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> approximation of the target language is good enough for certain tasks but the entire process is inherently flawed

That is pretty much the definition of a "model" :)

I recently went through the "Tensorflow in Practice" specialization on Coursera and it was illuminating. The thing about ML models, whether CNNs for images, or word2vec+RNN, or whatever else, is that they really don't have any rigid scientific basis for why they work. You're doing, say, Stochastic Gradient Descent to optimize the neuron weights across your dataset. Out the other side of the training, you have a mostly meaningless set of coefficients that work well to classify other unseen data.

I dual-majored in CS and EE, and I leaned towards the "science" side of things, where things get modelled mathematically and analyzed, accepting that the model is likely incomplete but still useful. The thing that drives me nuts with ML is that there's no explanation of what the terms in the ML model actually mean (because the process that produced them doesn't actually investigate meaning, it just optimizes the terms). But... I've accepted that even though the models are pretty much semantically meaningless, they work.

> I've accepted that even though the models are pretty much semantically meaningless, they work.

Until they don't. Which may happen easily if you deploy a model for the first time.

My personal view is that (at this moment) ML is mostly correlation detection and pattern recognition, but has little to do with intelligence.

The point is that we don't have mental capacity to understand this stuff. Nobody has any clue how to interpret millions of dimensions, some non-linear manifold there and how to translate it to something humans are capable of understanding. These things might be done automatically by our brains on subconscious level in a similar fashion (or not), but on conscious level we are completely clueless and basically shoot darts to see which ones become somewhat useful.

I think you object to the lack of "mathematical beauty", but my point is "who cares?". Not sure why should reality conform to some mental model we find "appealing" for whatever reason. Deep Learning is similar to experimental physics.


Explainable AI is a emerging field, I hear about this necessity specially in NLP and Law. We expect to understand how some decision was reached, and we'll never accept some computer-generated decision if it wasn't explained how each logical step was done. And just giving millions of weights of each neuron won't give us that, because we won't be able to reach the same decision with just those parameters.

We know that IA is a bunch of probabilities, weights and relations in n-dimensions. Our rational brain can know that too, but can't feel it.

That's why you use interpretability tools like LIME

Example of this would be here: https://github.com/Hellisotherpeople/Active-Explainable-Clas...

Wait... That's what dimensionality reduction is for. I can interpret 3 PCA dimensions pretty damn well since I can figure out the covariance explained by each dimension of my original dimensions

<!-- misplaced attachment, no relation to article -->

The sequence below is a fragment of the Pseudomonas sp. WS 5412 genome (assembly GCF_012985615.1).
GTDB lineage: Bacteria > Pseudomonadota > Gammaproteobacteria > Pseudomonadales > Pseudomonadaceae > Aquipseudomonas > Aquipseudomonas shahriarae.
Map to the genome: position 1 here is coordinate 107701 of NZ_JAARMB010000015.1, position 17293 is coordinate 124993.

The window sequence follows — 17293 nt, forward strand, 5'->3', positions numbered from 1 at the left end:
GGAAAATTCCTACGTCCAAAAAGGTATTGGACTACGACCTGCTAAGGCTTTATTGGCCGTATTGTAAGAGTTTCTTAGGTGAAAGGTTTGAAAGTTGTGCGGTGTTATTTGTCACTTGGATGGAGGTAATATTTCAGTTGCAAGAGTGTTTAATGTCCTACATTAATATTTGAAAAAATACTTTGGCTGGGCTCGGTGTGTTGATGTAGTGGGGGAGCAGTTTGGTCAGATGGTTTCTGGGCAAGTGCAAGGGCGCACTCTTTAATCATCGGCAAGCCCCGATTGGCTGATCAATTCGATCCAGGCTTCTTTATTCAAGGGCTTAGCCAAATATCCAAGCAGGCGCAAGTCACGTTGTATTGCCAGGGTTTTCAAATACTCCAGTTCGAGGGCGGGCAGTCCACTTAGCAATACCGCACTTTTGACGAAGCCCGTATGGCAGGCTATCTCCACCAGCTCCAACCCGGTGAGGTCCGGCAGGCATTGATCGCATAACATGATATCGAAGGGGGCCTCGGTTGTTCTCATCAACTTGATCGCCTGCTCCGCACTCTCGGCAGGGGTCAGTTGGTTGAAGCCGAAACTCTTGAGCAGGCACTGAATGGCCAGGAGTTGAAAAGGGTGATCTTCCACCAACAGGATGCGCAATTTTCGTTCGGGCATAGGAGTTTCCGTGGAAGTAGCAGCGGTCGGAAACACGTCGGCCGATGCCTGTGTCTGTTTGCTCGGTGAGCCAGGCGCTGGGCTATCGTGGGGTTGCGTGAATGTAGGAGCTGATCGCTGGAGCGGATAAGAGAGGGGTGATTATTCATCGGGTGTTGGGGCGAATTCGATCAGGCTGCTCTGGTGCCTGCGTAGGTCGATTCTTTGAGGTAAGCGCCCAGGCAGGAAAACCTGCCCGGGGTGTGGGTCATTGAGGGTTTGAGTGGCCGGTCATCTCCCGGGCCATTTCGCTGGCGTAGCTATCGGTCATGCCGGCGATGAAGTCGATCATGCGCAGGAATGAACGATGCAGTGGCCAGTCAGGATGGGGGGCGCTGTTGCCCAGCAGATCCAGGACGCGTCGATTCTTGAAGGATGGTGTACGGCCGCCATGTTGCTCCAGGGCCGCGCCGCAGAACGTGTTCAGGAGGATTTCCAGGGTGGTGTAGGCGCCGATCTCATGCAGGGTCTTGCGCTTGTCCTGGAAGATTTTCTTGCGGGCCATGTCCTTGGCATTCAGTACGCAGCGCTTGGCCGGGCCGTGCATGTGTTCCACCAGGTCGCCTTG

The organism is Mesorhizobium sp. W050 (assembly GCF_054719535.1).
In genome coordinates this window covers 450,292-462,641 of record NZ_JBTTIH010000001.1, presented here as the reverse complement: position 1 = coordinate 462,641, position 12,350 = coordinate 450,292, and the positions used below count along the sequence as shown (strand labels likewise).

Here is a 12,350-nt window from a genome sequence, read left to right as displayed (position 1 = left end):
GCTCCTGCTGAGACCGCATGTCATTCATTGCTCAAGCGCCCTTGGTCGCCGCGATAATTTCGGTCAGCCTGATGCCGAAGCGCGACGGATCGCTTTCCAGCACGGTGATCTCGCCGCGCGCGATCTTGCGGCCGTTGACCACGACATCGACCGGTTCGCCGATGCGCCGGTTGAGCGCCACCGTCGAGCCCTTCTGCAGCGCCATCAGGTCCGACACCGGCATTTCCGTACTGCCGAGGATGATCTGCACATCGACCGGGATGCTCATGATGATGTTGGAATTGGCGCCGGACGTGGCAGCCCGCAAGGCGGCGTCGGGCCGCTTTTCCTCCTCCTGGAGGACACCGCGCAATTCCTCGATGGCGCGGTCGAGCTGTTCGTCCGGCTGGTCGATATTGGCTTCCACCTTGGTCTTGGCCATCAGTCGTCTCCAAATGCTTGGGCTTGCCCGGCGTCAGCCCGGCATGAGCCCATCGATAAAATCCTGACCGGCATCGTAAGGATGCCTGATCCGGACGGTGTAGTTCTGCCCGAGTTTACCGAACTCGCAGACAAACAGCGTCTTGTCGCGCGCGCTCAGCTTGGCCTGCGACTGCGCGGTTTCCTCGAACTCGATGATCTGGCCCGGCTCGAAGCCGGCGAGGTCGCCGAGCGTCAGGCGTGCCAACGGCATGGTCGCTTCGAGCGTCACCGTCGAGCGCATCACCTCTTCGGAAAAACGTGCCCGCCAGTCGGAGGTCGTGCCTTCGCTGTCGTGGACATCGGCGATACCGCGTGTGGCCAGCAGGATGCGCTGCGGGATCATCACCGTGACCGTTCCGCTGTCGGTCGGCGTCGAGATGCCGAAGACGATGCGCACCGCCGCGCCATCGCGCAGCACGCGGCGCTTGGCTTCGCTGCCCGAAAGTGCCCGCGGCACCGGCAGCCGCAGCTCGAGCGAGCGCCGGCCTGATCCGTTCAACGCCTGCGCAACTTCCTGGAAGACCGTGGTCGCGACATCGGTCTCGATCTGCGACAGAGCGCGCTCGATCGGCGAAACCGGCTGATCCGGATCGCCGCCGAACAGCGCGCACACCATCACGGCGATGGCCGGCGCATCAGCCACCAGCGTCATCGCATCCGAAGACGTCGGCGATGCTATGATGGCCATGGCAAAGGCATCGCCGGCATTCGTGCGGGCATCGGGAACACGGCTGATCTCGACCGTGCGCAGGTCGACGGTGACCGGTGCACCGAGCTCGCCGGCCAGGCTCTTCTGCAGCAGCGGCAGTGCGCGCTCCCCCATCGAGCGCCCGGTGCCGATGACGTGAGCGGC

Yeah, but your accuracy also drops. You might end up with interpretable underwhelming solution instead of non-interpretable SOTA.

As you hint at, the (more common) alternative to defining the world in advance is to rely on machine learning to figure things out (and possibly generate separate clusters for meanings that don't even map well to specific words but resolve the ambiguity). But even then you can run into problems. Even if your model can parse "cloud" correctly based on the context, good luck trying to parse a text about online storage of meteorological data.

The ontological approach described in the article doesn't really work all that well with real world data.

The raw ML approach works well enough but has a multitude of problems (e.g. learning biases, like "black" being a negative sentiment classifier when talking about people because of the texts the model was initially fed).

But given how hard it is to "solve" these problems, I'm not convinced ML alone will ever progress beyond the 80% "good enough" solution it is now, without being replaced with something completely different.

This is what makes me skeptical of all the tall tales about strong AI and "the singularity". While the specialised applications (e.g. deepfakes) are certainly impressive and a lot of the more generalised applications can go a long enough way to get a decent amount of funding despite unfixable flaws (e.g. sentiment analysis), getting from "here" to "there" seems to require more than just more incremental refinement.

Computer Linguistics courses have been teaching ontological "scientifically sound" approaches that yielded no real-world applications while Google had been eating their lunch with dumb statistical models. The dumb models have since become infinitely more intricate and improved from "barely usable" to "good enough" but seem to be inching ever closer to an insurmountable wall, whereas the "scientific" models still seem to be chasing their own tail describing spherical cows in a vacuum.

Well, science includes scientific method. Trial and error that is abundant in deep NN ML research is at the core of science. The theories and math have almost always arrived after stuff worked heuristically.

That's also one of the reasons why deep NN returned the spark to ML. ML was so deep into the proven models and math that the lack of trial and error part slowed down progress.

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